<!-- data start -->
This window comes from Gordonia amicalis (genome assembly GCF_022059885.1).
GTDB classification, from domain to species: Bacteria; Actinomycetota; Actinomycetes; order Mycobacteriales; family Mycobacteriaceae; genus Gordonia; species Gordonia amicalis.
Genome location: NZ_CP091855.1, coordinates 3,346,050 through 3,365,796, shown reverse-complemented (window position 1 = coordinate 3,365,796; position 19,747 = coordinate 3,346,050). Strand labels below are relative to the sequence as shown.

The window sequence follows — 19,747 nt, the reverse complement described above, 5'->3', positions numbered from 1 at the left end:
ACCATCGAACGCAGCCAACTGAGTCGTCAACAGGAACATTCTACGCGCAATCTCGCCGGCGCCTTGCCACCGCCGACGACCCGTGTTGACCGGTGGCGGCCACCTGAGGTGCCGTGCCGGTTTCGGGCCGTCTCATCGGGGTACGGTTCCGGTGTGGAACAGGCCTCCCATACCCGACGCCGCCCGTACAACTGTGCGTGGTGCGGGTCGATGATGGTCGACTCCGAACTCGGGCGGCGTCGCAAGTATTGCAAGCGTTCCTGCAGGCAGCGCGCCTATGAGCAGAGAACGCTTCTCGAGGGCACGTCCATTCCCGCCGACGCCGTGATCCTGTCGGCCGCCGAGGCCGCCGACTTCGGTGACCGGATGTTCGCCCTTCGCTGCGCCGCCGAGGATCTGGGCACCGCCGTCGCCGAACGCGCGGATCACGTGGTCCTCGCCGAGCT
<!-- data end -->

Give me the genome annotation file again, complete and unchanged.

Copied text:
This window comes from Gordonia amicalis (genome assembly GCF_022059885.1).
GTDB classification, from domain to species: Bacteria; Actinomycetota; Actinomycetes; order Mycobacteriales; family Mycobacteriaceae; genus Gordonia; species Gordonia amicalis.
Genome location: NZ_CP091855.1, coordinates 3,346,050 through 3,365,796, shown reverse-complemented (window position 1 = coordinate 3,365,796; position 19,747 = coordinate 3,346,050). Strand labels below are relative to the sequence as shown.

The window sequence follows — 19,747 nt, the reverse complement described above, 5'->3', positions numbered from 1 at the left end:
ACCATCGAACGCAGCCAACTGAGTCGTCAACAGGAACATTCTACGCGCAATCTCGCCGGCGCCTTGCCACCGCCGACGACCCGTGTTGACCGGTGGCGGCCACCTGAGGTGCCGTGCCGGTTTCGGGCCGTCTCATCGGGGTACGGTTCCGGTGTGGAACAGGCCTCCCATACCCGACGCCGCCCGTACAACTGTGCGTGGTGCGGGTCGATGATGGTCGACTCCGAACTCGGGCGGCGTCGCAAGTATTGCAAGCGTTCCTGCAGGCAGCGCGCCTATGAGCAGAGAACGCTTCTCGAGGGCACGTCCATTCCCGCCGACGCCGTGATCCTGTCGGCCGCCGAGGCCGCCGACTTCGGTGACCGGATGTTCGCCCTTCGCTGCGCCGCCGAGGATCTGGGCACCGCCGTCGCCGAACGCGCGGATCACGTGGTCCTCGCCGAGCT